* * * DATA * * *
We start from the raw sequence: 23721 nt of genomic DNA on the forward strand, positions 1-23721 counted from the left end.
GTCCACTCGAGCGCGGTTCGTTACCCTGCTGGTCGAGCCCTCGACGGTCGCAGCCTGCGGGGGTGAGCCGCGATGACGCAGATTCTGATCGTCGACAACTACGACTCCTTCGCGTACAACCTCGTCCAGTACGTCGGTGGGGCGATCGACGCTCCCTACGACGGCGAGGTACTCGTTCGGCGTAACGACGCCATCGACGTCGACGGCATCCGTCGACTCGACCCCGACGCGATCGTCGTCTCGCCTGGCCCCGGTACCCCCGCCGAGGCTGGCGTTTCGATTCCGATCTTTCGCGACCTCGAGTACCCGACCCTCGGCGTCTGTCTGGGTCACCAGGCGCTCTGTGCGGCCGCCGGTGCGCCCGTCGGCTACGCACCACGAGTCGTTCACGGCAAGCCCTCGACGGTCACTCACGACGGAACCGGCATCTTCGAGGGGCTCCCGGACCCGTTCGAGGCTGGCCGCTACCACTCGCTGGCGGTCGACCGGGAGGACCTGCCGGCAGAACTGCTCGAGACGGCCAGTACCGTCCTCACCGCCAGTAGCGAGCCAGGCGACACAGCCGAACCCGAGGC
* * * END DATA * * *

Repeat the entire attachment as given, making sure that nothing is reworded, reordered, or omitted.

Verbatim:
We start from the raw sequence: 23721 nt of genomic DNA on the forward strand, positions 1-23721 counted from the left end.
GTCCACTCGAGCGCGGTTCGTTACCCTGCTGGTCGAGCCCTCGACGGTCGCAGCCTGCGGGGGTGAGCCGCGATGACGCAGATTCTGATCGTCGACAACTACGACTCCTTCGCGTACAACCTCGTCCAGTACGTCGGTGGGGCGATCGACGCTCCCTACGACGGCGAGGTACTCGTTCGGCGTAACGACGCCATCGACGTCGACGGCATCCGTCGACTCGACCCCGACGCGATCGTCGTCTCGCCTGGCCCCGGTACCCCCGCCGAGGCTGGCGTTTCGATTCCGATCTTTCGCGACCTCGAGTACCCGACCCTCGGCGTCTGTCTGGGTCACCAGGCGCTCTGTGCGGCCGCCGGTGCGCCCGTCGGCTACGCACCACGAGTCGTTCACGGCAAGCCCTCGACGGTCACTCACGACGGAACCGGCATCTTCGAGGGGCTCCCGGACCCGTTCGAGGCTGGCCGCTACCACTCGCTGGCGGTCGACCGGGAGGACCTGCCGGCAGAACTGCTCGAGACGGCCAGTACCGTCCTCACCGCCAGTAGCGAGCCAGGCGACACAGCCGAACCCGAGGC